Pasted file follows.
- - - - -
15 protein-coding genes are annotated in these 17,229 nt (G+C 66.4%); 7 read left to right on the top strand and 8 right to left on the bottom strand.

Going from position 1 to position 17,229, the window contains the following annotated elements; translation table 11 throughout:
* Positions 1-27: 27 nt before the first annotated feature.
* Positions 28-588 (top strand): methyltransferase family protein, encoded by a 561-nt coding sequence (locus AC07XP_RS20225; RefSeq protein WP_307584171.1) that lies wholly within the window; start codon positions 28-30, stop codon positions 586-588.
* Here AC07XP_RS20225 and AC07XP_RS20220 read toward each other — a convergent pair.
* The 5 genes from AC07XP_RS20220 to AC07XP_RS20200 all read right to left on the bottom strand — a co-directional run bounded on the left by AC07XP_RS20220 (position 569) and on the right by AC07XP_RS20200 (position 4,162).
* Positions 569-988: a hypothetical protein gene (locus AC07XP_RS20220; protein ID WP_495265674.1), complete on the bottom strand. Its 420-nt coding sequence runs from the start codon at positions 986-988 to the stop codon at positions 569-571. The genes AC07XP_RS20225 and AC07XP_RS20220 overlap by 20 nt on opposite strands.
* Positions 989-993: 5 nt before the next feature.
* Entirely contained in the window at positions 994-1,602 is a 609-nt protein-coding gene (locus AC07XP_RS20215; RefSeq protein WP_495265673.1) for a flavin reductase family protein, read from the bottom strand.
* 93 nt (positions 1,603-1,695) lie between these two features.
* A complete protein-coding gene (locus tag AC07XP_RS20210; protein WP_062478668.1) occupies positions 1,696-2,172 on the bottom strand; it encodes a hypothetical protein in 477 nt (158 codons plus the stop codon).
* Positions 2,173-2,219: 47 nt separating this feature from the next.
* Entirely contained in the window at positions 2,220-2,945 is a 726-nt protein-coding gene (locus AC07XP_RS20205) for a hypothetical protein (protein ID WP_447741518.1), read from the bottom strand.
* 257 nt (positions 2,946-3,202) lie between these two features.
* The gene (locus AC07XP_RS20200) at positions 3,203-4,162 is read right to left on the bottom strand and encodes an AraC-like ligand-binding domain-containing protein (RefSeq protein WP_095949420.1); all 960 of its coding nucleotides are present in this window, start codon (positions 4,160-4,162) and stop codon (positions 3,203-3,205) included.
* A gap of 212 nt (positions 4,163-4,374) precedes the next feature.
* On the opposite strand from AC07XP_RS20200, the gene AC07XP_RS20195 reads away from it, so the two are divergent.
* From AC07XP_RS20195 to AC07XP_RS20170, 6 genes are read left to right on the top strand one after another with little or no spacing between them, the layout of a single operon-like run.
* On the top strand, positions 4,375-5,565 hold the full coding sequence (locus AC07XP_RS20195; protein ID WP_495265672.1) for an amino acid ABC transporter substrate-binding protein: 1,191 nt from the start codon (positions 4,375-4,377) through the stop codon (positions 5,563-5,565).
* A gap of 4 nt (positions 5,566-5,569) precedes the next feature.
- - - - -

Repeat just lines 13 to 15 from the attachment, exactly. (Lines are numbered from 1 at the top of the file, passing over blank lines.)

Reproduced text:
* Entirely contained in the window at positions 2,220-2,945 is a 726-nt protein-coding gene (locus AC07XP_RS20205) for a hypothetical protein (protein ID WP_447741518.1), read from the bottom strand.
* 257 nt (positions 2,946-3,202) lie between these two features.
* The gene (locus AC07XP_RS20200) at positions 3,203-4,162 is read right to left on the bottom strand and encodes an AraC-like ligand-binding domain-containing protein (RefSeq protein WP_095949420.1); all 960 of its coding nucleotides are present in this window, start codon (positions 4,160-4,162) and stop codon (positions 3,203-3,205) included.